Foxman in a statement hailed Benedict for rejecting “the previous teachings and perversions that have helped to foster and reinforce anti-Semitism through the centuries.”
The book is the second installment to Benedict’s 2007 “Jesus of Nazareth,” his first book as pope, which offered a very personal meditation on the early years of Christ’s life and teachings. This second book, set to be released March 10, concerns the final part of Christ’s life, his death and resurrection.
The Vatican’s publishers provided a few excerpts Wednesday.
In the book, Benedict re-enacts Jesus’ final hours, including his death sentence for blasphemy, then analyzes each Gospel account to explain why Jews as a whole cannot be blamed for it. Rather, Benedict concludes, it was the “Temple aristocracy” and a few supporters of the figure Barabbas who were responsible.
“How could the whole people have been present at this moment to clamor for Jesus’ death?” Benedict asks.
He deconstructs one particular biblical account which has the crowd saying, “His blood be on us and on our children” — a phrase frequently cited as evidence of the collective guilt Jews bore and the curse that they carried as a result.
The phrase, from the Gospel of Matthew, has been so incendiary that director Mel Gibson was reportedly forced to drop it from the subtitles of his 2004 film “The Passion of the Christ,” although it remained in the spoken Aramaic.
But Benedict said Jesus’ death wasn’t about punishment, but rather salvation. Jesus’ blood, he said, “does not cry out for vengeance and punishment, it brings reconciliation. It is not poured out against anyone, it is poured out for many, for all.”
Benedict, who was forced to join the Hitler Youth as a child in Nazi Germany, has made improving relations with Jews a priority of his pontificate. He has visited the Auschwitz Nazi death camp in Poland and Israel’s Yad Vashem Holocaust memorial.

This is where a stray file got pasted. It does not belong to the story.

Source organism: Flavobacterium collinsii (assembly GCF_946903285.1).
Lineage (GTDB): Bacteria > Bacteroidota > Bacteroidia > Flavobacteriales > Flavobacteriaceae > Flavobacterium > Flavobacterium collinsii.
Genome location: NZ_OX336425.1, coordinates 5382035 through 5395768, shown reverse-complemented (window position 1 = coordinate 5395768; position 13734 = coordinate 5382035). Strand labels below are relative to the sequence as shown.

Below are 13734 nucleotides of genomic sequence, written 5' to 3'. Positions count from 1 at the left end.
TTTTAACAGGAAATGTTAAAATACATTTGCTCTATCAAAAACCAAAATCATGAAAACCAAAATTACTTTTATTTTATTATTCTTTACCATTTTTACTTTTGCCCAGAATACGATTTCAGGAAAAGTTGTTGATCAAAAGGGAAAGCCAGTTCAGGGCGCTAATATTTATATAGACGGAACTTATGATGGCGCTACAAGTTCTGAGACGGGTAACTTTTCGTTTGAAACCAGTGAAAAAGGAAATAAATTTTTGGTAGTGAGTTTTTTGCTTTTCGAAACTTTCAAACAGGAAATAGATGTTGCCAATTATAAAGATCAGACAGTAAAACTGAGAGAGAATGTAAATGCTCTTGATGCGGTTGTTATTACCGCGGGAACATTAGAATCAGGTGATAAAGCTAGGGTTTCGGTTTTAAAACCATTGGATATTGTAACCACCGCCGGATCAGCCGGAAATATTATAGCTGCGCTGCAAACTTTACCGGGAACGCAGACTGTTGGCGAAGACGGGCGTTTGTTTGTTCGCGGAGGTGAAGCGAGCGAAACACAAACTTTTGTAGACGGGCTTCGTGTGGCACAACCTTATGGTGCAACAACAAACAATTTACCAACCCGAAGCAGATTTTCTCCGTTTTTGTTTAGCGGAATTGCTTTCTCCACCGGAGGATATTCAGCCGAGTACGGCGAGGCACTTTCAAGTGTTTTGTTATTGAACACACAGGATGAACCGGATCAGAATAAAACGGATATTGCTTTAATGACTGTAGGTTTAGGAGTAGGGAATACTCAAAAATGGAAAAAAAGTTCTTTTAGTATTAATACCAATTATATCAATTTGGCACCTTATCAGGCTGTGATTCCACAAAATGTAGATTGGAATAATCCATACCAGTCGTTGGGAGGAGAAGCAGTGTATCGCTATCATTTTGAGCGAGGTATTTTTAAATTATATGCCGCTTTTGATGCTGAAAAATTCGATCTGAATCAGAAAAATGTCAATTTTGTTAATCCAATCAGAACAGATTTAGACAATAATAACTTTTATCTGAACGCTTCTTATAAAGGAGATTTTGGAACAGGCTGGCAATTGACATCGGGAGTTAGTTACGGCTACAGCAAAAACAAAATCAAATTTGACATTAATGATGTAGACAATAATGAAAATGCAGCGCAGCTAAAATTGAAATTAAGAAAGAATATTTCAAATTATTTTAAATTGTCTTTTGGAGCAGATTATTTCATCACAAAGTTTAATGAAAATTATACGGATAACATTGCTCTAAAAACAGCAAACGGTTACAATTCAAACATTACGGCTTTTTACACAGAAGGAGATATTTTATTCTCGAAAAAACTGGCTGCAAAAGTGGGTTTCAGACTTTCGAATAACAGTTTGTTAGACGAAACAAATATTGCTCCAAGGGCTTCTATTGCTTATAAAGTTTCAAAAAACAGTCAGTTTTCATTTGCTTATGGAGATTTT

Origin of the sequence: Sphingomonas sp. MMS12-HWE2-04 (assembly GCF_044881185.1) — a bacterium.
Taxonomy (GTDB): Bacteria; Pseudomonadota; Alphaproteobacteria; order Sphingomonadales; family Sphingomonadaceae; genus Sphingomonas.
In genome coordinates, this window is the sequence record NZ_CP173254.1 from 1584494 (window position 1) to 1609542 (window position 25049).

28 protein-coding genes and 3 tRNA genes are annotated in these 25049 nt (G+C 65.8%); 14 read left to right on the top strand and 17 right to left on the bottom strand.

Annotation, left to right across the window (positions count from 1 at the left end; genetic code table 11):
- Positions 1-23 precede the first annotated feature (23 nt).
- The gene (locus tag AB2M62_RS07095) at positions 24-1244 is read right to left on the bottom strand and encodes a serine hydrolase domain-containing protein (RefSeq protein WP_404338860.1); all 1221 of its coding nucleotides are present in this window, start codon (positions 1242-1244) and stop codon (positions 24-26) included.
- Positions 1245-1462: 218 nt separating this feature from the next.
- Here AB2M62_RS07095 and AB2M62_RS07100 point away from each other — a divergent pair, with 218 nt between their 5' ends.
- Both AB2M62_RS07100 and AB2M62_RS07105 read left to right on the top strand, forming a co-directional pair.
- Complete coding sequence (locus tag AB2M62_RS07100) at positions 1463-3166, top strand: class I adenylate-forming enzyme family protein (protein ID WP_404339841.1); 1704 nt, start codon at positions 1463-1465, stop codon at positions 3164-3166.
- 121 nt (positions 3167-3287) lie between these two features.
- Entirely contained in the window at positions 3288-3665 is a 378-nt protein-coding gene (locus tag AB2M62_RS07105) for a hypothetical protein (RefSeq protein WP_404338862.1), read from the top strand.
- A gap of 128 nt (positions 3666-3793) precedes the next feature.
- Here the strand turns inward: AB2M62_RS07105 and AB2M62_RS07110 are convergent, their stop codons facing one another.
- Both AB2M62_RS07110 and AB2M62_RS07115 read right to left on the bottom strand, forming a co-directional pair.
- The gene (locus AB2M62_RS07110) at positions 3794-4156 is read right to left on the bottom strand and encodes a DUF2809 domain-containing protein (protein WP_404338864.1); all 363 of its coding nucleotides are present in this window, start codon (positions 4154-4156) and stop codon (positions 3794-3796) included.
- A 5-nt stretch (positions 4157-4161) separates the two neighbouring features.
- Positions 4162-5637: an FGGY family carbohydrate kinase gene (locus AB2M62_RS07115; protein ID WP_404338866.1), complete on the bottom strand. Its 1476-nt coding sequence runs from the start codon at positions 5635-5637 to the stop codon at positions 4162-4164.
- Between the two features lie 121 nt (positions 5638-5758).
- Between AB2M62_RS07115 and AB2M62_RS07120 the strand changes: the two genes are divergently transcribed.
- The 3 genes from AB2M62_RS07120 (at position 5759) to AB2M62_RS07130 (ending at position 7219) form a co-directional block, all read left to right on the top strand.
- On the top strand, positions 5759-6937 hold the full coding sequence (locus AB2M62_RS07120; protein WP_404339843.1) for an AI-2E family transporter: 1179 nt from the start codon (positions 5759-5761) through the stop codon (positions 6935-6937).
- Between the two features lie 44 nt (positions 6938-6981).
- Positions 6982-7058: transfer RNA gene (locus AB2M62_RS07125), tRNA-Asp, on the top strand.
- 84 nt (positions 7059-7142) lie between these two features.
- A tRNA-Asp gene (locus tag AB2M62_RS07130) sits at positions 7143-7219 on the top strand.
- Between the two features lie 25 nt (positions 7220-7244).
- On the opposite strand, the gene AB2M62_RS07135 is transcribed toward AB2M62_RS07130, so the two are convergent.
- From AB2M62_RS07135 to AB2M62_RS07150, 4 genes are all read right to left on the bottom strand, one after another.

But he also has had a few missteps that have drawn the ire of Jewish groups, most notably when in 2009 he lifted the excommunication of a traditionalist Catholic bishop who had denied the extent of the Holocaust by saying no Jews were gassed during World War II.
Benedict has said that had he known Bishop Richard Williamson’s views about Jews he never would have lifted the excommunication, which was imposed in 1988 because Williamson was consecrated without papal consent. Williamson is a member of the traditionalist Society of St. Pius X, which has rejected many Vatican II teachings, including the outreach to Jews contained in Nostra Aetate.
Separately, Jewish groups have been outraged that Benedict is moving Pope Pius XII closer to beatification, the first main hurdle to possible sainthood. Some Jews and historians have argued the World War II-era pope should have done more to prevent the Holocaust.
The Rev. James Martin, a Jesuit who writes frequently about spirituality, said the pope’s new book was a “ringing reaffirmation” of Nostra Aetate, which was passed during the Second Vatican Council, with the pope putting his “personal stamp on it in a way that’s irrefutable.”
“A Vatican Council is the highest teaching authority of the church,” Martin said. “Now that you have the pope’s reflections underlining it, I don’t know how much more authoritative you can get.”
Pope via catholicchampion.blogspot.com

Rabbi David Rosen, head of interreligious affairs at the American Jewish Committee and a leader of Vatican-Jewish dialogue, said the pope’s book may make a bigger, more lasting mark than Nostra Aetate because the faithful tend to read Scripture and commentary more than church documents, particularly old church documents.

“It may be an obvious thing for Jews to present texts with commentaries, but normally with church magisterium, they present a document,” he said. “This is a pedagogical tool that he’s providing, so people will be able to interpret the text in keeping with orthodox Vatican teaching.”
Foxman put it another way, saying the pontiff’s book translates Nostra Aetate “down to the pews.”

Next week he will meet with Palestinians again and give sainthood to a former pope who was complicit with the Holocaust again. Rome is all politics.

At his trial before Pilate, Jesus is confronted with a Jewish mob bent on seeing him killed (Matt. 27:20-25). The Roman governor capitulates, washing his hands and saying, “I am innocent of this man’s blood.” Then, “all the people answered, `His blood be on us and on our children!'”
PilateAs history, this happens to be implausible. The first-century historian Josephus makes clear in his account of the period that Pilate was a brutal tyrant unconcerned with mollifying the Jews on any point.

The passion of the ChristAs Jewish theology, however, it’s more creditable. Far from being a Christian invention to blacken the reputation of the Jews in future generations, the verse’s whole idea of collective guilt is actually Jewish. This is unsurprising coming from Matthew, the most Jewish of the gospel writers.